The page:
by Tammy Dunbar
Expert Educator Columnist, USA
One year when I was teaching a First Grade class and we were nearing the end of our week-long standardized testing, one little student was so stressed out that he wrote an inappropriate word on his testing booklet. When I showed it to my principal, she sighed and said, “At least he spelled it right.”
No one enjoys standardized testing. Not students. Not teachers. Not administrators. Is that a number two pencil? Did the students bubble things in clearly? Did they put the right answer with the right numbered question? Erase those stray marks, please!
The new Common Core-aligned Smarter Balanced Assessment is administered online, which brings a whole new set of difficulties and challenges. Wait! The volume isn’t working. Did you turn it up before entering the secure browser? What’s that flashing on my screen? My screen went blank in the middle of my test! What do I do now?
But we know testing – in some form – is necessary, and we know we must do it. But how do we get our students both ready and perhaps even excited to take standardized tests?
One way is to put your students in charge of creating a Test-Taking Tips presentation to share with the rest of the school.
But in 2015, we have Gone Digital in Manteca Unified School District, and all of our students have their own device. So this year, we decided to create something a little more personal. Something that any student, teacher or family member could access from any device. However, since we all had different ideas for our creations, we decided to work by ourselves or with a small group and then find a way to combine them in one neat package.
Some students filmed advice skits, others created memes online; one did a music video and another tried her hand at animation. We filmed with our Panasonic 3E student devices, my teacher Surface Pro 3 and even with an iPhone! We app-smashed with Animoto, GoAnimate, MemeCreator, YouTube video editor, BeFunky, Wordle, ArcSoft ShowBiz and, of course, the best platform to bring it all together: Sway!
Our final product was shared by embedding the Sway on our class and school websites. Proud of their final product, students shared the Sway link with family, friends and other students from other schools. And so far, every day of testing, my students have asked me to show their Test-Taking Tips Sway before they embark on the day’s test.
Focusing their efforts on helping others do their best on the test prompted my students to reflect on best practices without feeling overwhelmed. Watching their handiwork on the big screen prompted them to heed their own advice and do their best on the test!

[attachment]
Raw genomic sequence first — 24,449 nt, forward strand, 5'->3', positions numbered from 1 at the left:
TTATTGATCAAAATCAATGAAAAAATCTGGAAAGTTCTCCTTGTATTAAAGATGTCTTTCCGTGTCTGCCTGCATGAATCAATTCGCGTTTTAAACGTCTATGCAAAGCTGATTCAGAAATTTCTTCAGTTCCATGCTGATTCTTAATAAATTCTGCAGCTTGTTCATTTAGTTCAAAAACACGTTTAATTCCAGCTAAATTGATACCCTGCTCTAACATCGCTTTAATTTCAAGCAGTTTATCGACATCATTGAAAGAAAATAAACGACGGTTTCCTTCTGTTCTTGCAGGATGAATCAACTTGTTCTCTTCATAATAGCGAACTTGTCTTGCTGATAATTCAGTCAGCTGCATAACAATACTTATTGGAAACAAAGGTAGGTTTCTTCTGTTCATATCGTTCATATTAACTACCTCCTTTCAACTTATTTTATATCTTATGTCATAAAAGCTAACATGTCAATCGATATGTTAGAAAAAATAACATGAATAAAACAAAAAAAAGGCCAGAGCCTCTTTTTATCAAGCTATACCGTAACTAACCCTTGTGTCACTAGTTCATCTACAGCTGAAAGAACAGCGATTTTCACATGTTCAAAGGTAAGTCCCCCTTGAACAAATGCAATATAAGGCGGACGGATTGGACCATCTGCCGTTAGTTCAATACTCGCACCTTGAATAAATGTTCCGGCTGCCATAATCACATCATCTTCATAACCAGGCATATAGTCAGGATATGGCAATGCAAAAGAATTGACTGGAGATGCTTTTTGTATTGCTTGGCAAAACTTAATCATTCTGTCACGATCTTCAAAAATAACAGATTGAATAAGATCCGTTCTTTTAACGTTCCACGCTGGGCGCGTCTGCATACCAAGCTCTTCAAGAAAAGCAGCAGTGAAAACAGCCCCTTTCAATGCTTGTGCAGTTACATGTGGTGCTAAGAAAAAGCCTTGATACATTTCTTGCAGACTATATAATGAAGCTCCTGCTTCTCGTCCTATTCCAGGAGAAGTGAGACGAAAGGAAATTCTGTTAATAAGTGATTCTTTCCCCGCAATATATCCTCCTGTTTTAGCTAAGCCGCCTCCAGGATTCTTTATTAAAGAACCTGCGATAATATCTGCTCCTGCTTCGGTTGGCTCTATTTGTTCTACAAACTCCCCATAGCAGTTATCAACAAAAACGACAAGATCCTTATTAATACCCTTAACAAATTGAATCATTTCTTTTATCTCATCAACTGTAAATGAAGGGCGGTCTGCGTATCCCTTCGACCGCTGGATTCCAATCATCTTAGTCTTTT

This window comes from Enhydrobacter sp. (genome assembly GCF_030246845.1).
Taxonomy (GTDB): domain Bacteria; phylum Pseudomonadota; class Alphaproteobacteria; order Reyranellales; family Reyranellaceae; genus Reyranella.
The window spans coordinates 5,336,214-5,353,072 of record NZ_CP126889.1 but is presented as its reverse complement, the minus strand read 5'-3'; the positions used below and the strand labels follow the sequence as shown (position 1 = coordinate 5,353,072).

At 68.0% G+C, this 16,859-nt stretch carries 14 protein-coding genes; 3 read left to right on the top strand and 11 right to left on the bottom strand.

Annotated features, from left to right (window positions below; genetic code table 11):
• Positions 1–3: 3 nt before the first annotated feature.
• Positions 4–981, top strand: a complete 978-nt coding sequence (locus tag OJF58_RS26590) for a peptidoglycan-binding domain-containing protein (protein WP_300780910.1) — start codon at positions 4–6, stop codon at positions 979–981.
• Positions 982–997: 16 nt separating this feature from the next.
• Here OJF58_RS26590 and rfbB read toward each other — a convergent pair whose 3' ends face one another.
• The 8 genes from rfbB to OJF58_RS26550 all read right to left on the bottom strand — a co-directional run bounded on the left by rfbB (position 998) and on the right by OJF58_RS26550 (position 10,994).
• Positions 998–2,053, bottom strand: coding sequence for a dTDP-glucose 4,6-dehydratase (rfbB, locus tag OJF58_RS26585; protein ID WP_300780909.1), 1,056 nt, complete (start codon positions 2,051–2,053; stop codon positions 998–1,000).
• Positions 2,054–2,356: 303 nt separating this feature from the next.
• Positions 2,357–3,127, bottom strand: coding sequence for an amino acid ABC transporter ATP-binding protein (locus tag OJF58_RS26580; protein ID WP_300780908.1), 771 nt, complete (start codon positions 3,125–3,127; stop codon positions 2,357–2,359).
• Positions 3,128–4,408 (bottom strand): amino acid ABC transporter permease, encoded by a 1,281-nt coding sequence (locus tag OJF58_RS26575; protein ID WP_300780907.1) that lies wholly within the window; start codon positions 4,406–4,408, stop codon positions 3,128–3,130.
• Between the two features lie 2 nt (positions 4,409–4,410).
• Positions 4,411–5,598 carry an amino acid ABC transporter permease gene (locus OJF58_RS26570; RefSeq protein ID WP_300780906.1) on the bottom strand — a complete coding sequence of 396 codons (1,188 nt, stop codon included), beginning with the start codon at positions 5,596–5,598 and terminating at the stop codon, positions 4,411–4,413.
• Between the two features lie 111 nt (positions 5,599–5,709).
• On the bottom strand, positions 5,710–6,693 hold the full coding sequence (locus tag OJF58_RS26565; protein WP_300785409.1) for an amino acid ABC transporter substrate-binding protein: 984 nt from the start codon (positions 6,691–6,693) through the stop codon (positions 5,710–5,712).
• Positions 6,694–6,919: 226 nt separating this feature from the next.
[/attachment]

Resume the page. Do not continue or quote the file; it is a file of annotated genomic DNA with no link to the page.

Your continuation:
Since we teach students about the dangers of propaganda, why not use those lessons for good? In past years, our class has created standardized testing commercials (called STAR Commercials, since the testing in our state used to be called “Standardized Testing And Review”). Using a particular propaganda or persuasive technique, students write their scripts on Word, work out the blocking, cast the parts, film the skit and then bring it all together with Microsoft Movie Maker or iMovie (nowadays we might even use ArcSoft ShowBiz). Here are two examples of our past movies. Please feel free to use them to inspire your students to invent even better ways to share their own test-taking tips digitally!
Tammy Brecht Dunbar, M.Ed., S.T.E.M. teaches 5th grade in Manteca Unified School District and Pre-Service Technology at Teachers College of San Joaquin (Stockton, CA). She will be presenting at the 2015 Microsoft Global E2 conference, ISTE 2015, CUE 2015 and CTA Good Teaching North 2015. Tammy has presented for CTA Good Teaching North (2014), Cap CUE (2014), all three California Subject Matters Project Conferences, Capitol Area Science Education Leaders, and several San Joaquin County Office of Education events. She has trained teachers in educational technology from 2005-present and has earned the designation of Microsoft Innovative Educator Master Trainer. She won the 2010 eInstruction $75,000 Classroom Makeover Video Contest, wrote a successful Enhancing Education Through Technology grant for Manteca Unified School District in 2008, and was Teacher of the Year in MUSD in 2006. She serves on the MUSD Superintendent’s Technology Committee and as district Tech Champion as MUSD embarks on its “Going Digital 2015” project.